Are employment contracts increasingly being used to control employees’ lives?
The debate about lawyers’ freedom to use social media rages on, with an award-winning employment partner expressing concern that employment contracts may serve to exert control insofar as to undermine one’s right to engage publicly.
Speaking to Lawyers Weekly after winning Workplace Relations Partner of the Year at the recent Lawyers Weekly Partner of the Year Awards, Maurice Blackburn partner Josh Bornstein (pictured) said that while the Israel Folau saga had raised the issue of freedom of religious expression in mainstream conversation, the broader issue of employee rights to express views online is not new.
His “fundamental concern”, he explained, is that employers are using employment contracts to “control more and more of employees’ lives well beyond the workplace”, in ways that undermine the rights of a citizen to engage in debate.
“What we’re seeing is that companies are promulgating very, very broad aspirations in their codes of conduct and policy documents. Then they’re giving those aspirations policies contractual force,” he argued.
“Often, when an employee signs an employment contract, it contains a very similar provision, really, that have been leading to contracts with similar provisions, saying the employee will comply with company policies and any company values and any code of conduct.
“At the time they sign the contract, they have not seen any of these documents. But nevertheless, it’s binding. Interestingly, the contracts usually also, almost invariably, contain a provision saying, ‘You are bound to comply with those commitments in those documents, but the company is not’.”
Businesses themselves are not bound to promulgate and comply with the term “bad use”, Mr Bornstein continued, as well as codes of conduct. There is, thus, an asymmetry from the outset, he surmised, and because such policies are “so broadly crafted”, they effectively mean that an employee has to comply, whether they are at work or not.
“And because the aspirations are so utopian, and wide-ranging, it really means anyone caught up in a controversy is vulnerable to losing their livelihood,” he added.
There are “certain clear parameters” that can be drawn, he qualified, such as if a lawyer was to engage in unlawful conduct such as race hate speech online or in public.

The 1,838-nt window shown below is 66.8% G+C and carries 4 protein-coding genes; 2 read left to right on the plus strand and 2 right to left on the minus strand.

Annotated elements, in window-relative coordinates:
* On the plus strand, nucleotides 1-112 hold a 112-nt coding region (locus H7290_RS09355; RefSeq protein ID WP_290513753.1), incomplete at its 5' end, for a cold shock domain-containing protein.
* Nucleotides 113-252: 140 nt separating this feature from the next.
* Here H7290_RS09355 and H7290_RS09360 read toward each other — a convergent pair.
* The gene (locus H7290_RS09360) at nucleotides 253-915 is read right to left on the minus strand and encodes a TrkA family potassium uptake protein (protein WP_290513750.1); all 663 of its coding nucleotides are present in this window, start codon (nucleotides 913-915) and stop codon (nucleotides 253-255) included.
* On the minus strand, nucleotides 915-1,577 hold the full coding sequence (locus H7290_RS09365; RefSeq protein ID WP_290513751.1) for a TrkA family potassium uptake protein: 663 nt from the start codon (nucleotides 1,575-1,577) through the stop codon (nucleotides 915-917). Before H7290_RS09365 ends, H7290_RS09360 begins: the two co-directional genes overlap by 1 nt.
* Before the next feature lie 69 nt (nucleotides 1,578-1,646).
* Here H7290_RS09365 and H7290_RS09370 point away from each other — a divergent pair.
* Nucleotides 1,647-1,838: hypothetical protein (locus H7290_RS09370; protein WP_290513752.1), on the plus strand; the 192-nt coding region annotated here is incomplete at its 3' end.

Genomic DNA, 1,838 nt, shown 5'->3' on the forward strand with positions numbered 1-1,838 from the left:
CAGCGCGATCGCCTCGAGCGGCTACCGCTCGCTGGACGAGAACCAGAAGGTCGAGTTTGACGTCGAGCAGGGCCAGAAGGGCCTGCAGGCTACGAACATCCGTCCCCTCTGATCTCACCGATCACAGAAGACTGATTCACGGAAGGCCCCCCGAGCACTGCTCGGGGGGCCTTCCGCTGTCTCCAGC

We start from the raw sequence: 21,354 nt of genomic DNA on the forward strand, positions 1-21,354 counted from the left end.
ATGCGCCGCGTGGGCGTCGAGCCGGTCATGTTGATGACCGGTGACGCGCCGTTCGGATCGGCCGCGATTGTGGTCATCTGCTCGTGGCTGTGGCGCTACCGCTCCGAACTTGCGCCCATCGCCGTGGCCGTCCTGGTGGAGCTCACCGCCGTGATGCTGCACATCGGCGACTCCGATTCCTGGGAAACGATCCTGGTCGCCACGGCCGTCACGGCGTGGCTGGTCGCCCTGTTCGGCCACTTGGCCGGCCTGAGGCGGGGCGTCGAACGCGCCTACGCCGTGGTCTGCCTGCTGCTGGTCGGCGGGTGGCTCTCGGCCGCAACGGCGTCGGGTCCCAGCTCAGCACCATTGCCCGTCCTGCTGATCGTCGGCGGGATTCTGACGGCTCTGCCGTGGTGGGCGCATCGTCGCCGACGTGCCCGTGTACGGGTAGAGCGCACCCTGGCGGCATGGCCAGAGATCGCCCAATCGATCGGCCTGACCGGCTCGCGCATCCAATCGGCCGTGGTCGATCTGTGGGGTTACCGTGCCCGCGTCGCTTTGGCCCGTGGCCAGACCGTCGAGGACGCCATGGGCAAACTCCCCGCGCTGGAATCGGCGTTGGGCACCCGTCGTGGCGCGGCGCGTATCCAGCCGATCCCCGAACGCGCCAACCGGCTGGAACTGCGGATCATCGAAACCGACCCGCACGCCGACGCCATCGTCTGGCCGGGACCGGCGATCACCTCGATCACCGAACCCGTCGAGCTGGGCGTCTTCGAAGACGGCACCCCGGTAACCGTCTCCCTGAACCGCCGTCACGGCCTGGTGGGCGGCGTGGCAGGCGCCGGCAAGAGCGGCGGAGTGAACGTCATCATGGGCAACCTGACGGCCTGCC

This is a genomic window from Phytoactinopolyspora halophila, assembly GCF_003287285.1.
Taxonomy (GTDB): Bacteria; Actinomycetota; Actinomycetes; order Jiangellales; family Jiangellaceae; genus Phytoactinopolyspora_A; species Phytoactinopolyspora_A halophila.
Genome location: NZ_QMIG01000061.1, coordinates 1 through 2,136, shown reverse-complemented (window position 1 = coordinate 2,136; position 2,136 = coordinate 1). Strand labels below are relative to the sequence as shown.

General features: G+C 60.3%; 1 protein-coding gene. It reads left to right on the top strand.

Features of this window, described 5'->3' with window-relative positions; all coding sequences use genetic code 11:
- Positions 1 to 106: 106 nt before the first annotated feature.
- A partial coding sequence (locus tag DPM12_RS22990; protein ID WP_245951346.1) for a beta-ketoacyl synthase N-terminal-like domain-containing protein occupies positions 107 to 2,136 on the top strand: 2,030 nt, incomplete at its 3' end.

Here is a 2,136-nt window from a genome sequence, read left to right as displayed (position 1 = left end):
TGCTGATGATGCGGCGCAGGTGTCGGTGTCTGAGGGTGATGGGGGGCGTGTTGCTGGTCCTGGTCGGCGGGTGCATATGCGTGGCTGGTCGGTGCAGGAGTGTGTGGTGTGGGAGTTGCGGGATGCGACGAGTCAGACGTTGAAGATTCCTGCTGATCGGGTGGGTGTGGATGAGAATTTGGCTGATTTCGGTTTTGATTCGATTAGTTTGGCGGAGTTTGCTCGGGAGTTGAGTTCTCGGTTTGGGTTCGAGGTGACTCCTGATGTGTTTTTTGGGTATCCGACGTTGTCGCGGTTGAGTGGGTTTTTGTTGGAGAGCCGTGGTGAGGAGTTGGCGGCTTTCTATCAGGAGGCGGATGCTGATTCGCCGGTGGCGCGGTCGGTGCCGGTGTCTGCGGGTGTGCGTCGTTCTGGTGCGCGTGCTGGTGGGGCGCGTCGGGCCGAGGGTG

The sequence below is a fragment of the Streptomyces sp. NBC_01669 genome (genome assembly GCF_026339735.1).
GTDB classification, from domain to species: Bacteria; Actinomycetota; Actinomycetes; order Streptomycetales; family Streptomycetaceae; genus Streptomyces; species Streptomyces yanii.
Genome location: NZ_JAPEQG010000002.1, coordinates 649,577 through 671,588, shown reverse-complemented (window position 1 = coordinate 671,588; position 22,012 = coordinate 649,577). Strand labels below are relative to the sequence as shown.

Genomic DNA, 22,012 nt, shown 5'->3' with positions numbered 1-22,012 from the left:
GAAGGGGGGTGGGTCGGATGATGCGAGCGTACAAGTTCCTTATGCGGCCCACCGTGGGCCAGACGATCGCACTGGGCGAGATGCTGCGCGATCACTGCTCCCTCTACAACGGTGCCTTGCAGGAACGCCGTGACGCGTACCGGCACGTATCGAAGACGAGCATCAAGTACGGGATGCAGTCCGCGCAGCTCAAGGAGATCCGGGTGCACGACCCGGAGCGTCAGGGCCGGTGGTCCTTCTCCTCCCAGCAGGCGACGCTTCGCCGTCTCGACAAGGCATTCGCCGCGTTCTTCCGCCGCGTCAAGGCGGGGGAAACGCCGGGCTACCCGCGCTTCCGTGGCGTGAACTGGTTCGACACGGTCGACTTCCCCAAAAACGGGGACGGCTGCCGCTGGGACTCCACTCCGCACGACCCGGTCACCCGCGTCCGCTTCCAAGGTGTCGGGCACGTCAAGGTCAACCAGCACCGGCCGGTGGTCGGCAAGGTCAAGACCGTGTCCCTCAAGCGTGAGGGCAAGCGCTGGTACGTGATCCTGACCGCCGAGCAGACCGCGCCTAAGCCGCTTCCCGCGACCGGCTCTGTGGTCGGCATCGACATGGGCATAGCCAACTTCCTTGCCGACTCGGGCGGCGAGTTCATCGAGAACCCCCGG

But lawyers, like others in the labour market, are “just one tweak away” from facing a workplace investigation and being accused of breaching company codes of conduct, and then “losing their career in a blaze of publicity”.
Mr Bornstein said: “If a lawyer at a law firm, for example, heavily criticised the way in which Earth Day is celebrated in this country, and that then produced a lot of media commentary, a bunch of journalists decided to target that lawyer, politicians started to apply pressure, [then that lawyer] would be in a very similar position to a lot of employees who face disciplinary action or the loss of their livelihood, because they’ve expressed a controversial view.
“That’s, I think, a lamentable trend in the labour market, and I think it, more broadly in our society.
“It undermines democracy. It undermines the rights of people to engage in political debate, to engage in controversy, to have strong arguments and public arguments about important issues.”
Mr Bornstein’s comments follow recent reporting by Lawyers Weekly that, according to Swaab partner Michael Byrnes, unlike public figures such as Israel Folau, lawyers have freedom to post on social media to the extent that it isn’t inappropriate or reflects poorly on one’s legal employer. Shine Lawyers legal consultant Samantha Mangwana subsequently said that all lawyers must show restraint on social media, especially partners, as their conduct can have a reputational impact upon the firm.
Mr Byrnes also spoke to Lawyers Weekly about the extent to which lawyers can publicly disclose their mental health issues on social media.